Now, More Than Ever

Hugh Hewitt | The Weekly Standard | Tuesday, April 26, 2005

Now, More Than Ever

A SPEECH I HOPE a Republican senator from the classes of 2002 or 2004 makes at the next gathering of the GOP Senate caucus:

Thank you, Leader Frist, for giving me the floor. I realize it isn't usual for members here less than three years to make long speeches, but there are a number of us who have a unique, and I think valuable, perspective on the issue of the president's judicial nominees. Look around the room and you will see a lot heads nodding, I think, as I run down these points. Those of us who fought and won races over the 2002 and 2004 cycles--in places as different as Florida and Minnesota, Texas and South Dakota, Missouri and South Carolina--we have all been down that familiar road of a two-year campaign. John Thune's actually been down a four year road. But we have all--every one of us--appeared in literally thousands of living rooms and board rooms, hotel lobbies and open air rallies. We have been out there asking for the $10 donation and the $2,000 donation. All of us, every one of us, have been helped into office by George W. Bush. We have all done interview after interview, have appeared on a thousand radio talk shows and sent a million pieces of mail.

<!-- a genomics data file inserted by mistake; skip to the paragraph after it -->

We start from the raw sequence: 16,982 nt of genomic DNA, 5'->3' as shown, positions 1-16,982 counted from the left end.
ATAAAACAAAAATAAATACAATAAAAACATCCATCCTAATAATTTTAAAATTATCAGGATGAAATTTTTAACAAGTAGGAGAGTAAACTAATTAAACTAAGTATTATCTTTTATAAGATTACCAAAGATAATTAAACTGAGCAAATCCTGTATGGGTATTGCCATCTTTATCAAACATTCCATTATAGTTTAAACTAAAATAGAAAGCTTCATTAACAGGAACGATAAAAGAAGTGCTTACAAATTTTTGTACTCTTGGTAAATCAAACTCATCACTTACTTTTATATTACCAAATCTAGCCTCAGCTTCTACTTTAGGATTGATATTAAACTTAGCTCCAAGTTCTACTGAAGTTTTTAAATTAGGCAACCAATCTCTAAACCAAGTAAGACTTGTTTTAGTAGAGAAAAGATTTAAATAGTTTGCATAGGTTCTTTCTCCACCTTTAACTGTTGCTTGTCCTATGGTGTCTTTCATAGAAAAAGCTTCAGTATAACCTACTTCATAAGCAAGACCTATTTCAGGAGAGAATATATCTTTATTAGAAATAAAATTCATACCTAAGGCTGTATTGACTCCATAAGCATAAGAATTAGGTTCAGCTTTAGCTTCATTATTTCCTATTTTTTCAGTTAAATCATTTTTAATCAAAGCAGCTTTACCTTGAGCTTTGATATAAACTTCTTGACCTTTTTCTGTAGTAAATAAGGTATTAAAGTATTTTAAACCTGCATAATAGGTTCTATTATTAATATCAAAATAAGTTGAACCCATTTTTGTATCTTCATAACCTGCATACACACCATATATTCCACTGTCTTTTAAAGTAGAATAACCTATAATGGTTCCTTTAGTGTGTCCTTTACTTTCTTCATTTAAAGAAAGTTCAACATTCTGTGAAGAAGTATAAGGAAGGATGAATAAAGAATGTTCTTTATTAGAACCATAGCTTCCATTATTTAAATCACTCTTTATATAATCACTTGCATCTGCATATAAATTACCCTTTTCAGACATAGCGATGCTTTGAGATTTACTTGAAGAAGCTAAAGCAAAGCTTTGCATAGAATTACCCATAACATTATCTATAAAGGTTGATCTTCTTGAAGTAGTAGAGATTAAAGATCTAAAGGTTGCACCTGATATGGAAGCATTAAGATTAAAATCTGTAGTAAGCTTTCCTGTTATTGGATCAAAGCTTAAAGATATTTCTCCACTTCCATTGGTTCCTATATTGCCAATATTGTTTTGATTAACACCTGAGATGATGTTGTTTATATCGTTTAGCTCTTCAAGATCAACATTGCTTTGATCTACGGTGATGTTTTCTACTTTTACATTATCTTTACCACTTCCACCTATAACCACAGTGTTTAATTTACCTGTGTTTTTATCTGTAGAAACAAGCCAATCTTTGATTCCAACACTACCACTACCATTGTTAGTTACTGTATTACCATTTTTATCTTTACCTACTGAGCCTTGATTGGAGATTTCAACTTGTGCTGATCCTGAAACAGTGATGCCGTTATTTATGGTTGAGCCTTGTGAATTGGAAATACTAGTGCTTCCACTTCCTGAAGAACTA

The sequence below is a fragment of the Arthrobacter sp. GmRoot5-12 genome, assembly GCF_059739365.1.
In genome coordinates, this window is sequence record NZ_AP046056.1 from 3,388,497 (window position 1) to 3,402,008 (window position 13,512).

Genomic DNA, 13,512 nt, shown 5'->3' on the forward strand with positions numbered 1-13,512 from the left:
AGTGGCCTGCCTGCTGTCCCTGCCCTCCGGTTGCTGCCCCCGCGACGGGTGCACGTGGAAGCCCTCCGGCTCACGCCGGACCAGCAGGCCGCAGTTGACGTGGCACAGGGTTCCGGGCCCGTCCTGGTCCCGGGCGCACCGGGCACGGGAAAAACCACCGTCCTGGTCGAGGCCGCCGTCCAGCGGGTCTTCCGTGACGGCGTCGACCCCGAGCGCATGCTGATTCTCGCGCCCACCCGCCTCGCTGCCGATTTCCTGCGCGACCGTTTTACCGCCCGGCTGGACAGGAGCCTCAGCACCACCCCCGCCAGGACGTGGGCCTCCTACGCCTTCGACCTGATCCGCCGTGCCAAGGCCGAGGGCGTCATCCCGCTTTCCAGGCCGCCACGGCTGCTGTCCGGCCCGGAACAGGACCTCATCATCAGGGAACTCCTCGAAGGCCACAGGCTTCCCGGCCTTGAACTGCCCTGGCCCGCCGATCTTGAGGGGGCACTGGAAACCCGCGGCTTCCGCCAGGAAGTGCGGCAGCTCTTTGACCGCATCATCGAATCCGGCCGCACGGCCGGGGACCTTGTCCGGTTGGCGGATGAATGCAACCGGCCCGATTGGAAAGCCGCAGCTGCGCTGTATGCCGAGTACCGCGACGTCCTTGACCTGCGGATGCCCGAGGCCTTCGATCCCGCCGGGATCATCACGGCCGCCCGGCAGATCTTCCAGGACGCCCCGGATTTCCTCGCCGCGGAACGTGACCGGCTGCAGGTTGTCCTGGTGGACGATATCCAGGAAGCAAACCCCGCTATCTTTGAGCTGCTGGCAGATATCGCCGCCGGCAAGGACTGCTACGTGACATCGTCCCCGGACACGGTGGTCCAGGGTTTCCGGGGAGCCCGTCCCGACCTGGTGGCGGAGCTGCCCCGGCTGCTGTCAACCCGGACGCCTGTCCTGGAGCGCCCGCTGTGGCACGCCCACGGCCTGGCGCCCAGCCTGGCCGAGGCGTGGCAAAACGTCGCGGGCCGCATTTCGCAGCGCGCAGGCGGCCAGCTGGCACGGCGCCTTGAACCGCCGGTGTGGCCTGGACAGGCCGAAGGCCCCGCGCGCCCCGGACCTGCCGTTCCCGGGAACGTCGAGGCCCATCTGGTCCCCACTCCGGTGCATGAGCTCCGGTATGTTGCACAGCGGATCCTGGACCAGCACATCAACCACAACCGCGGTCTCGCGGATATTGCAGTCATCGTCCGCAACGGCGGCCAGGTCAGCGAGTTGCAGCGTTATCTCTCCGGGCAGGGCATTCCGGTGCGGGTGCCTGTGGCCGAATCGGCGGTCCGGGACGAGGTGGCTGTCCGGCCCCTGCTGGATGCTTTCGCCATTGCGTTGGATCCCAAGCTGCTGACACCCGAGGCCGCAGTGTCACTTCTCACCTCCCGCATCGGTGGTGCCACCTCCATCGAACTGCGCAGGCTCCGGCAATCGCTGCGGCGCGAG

In short, we know something that a lot of you might not know, especially those members gearing up for the 2006 elections. Or at least we know it in a real, first-person way, whereas those of you who haven't been part of the last two cycles only know it in a theoretical way.